Singularity, Multithreading, Multiprocessing and TPL?

Nov 16, 2008 at 3:06 AM
From your design goals I understand you are researching highly parallel processing across possibly heterogenous processors.  Is there any chance that Joins or the Task Parallel Library portion of Parallel FX will run under Singularity 2.0?  I assume you guys are thinking about Larrabee and similar platforms for the future but without TPL, utilizing the available processors would much more difficult.  Even hardware threads in current single-core processors make it difficult to fully utilize the full potential of the processor without multithreading.

I'm especially interested in this sort of usage since most of my own projects currently require GPGPU for speed but development for that platform (whether via DirectX, OpenGL or even Cuda) is overly complex for many problem types and adding features can cause nearly complete rewrites.  Cell Broadband has similar difficulties.  Something like Larrabee with it's x86 NUMA-like architecture and high core count, even if it's first target usage will be for a GPU, would simplify things considerably assuming the architecture is open enough to get Singularity bootstrapped on it.  If I'm not mistaken, Singularity should only require minimal changes (boot loader, drivers, compiler extensions for it's vector units) to utililze something like the Larrabee processor.

Nov 17, 2008 at 10:13 PM
Hi jclary, thanks for writing. I consulted with my coworkers Galen Hunt and Ed Nightingale about this question, and our response is as follows.

We are internally prototyping a concept we call satellite kernels on the Singularity 2.0 RDK.  The idea is to employ multiple Singularity kernels spread across *all* of the available processing cores in a machine.  The satellite kernels cooperate to create a single OS from the user and application perspective.  The advantage of this approach is that it allows full access to system resources and services from any core.  We have prototype satellite kernels running on a diverse set of CPU and I/O devices. While there are many efforts in Microsoft looking at runtime and framework support for parallel computation, we haven’t yet incorporated any of them into Singularity.  Seems like a great area for researchers outside Microsoft as well.

I hope this answers your question, and please let me know if there's anything else you'd like to know.
Derrick Coetzee
Microsoft Research Operating Systems Group developer
Nov 17, 2008 at 11:10 PM
I'm definitely interested in the concept of using Singularity for distributed compute style workloads but it would seem a shame to have to duplicate all the effort that has gone into JOINS and TPL for local threading.  I don't know enough about their implementation details to know if they use any native code, though.  If they do, it might be unavoidable.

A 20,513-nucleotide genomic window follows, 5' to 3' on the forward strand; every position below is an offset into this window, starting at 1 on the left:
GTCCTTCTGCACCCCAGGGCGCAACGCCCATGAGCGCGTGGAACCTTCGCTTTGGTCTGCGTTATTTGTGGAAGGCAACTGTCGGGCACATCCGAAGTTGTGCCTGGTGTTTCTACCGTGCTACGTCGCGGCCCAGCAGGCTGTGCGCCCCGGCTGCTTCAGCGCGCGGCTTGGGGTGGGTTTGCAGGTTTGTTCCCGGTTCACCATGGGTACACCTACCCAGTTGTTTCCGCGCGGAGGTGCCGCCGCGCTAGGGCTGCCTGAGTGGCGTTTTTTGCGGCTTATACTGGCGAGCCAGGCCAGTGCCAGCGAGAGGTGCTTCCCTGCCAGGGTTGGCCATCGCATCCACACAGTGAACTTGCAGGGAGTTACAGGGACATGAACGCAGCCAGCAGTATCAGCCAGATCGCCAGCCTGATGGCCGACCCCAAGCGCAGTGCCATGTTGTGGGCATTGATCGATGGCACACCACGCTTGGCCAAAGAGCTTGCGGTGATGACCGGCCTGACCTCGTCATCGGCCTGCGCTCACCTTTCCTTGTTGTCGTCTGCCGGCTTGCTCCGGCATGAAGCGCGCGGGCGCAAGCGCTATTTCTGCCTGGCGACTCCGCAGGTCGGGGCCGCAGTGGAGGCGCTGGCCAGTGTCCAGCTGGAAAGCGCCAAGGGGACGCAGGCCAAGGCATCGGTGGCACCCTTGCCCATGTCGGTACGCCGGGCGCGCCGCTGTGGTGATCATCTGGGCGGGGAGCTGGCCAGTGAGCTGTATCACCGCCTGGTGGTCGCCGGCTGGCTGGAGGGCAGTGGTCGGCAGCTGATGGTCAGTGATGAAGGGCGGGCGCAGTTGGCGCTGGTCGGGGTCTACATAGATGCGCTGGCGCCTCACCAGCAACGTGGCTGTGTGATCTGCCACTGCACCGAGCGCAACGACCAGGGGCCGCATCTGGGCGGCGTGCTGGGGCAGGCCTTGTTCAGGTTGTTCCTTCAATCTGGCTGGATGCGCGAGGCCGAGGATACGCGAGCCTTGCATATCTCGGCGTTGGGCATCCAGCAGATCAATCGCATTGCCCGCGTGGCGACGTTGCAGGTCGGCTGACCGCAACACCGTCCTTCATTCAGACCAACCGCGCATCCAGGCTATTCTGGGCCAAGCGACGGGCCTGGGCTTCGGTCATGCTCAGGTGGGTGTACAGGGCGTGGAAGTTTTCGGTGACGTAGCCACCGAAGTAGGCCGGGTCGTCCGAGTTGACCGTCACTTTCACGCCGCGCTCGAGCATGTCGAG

I suppose there might be better/different ways to do things in Singularity but really I can't see not using something rather similar.  Even on current generation quad core intel machines it's sometimes difficult to properly utilize available resources not only because of the multiple cores but the hyperthreading also means you can't use more than roughly half a core's power in a single thread. Customizing your own solution with regular System.Threading features can be exceptionally error prone and difficult to optimize which I think is something you are trying to avoid in Singularity.

For most applications, distributing a problem across separate processes would add a lot of unecessary overhead although it might be slightly less so with Singularity's architecture.  Still, it's not natural from a development standpoint to do that and you'd have to find some way to hide the complexities.  TPL seems like a very natural way to do things and must be popular with others besides me since it's supposed to be going in to mscorlib for 4.0. 

Obviously PLINQ (the other half of Parallel FX) would require bringing in all the LINQ stuff which would be very difficult but TPL looks independent enough that it could be yanked out and possibly run on sscli 2.0 assuming there's no native code in the library.  Or since you've already got Sing#, it could be done as a language extension like it was in Comega.  I expect most paralellizing could be done efficiently just with Parallel.For and Parallel.Invoke.

LINQ in general would be nice for the future as it gives you an out of the box way to do reasonably efficient local databases without a database engine but that really has nothing to do with this discussion.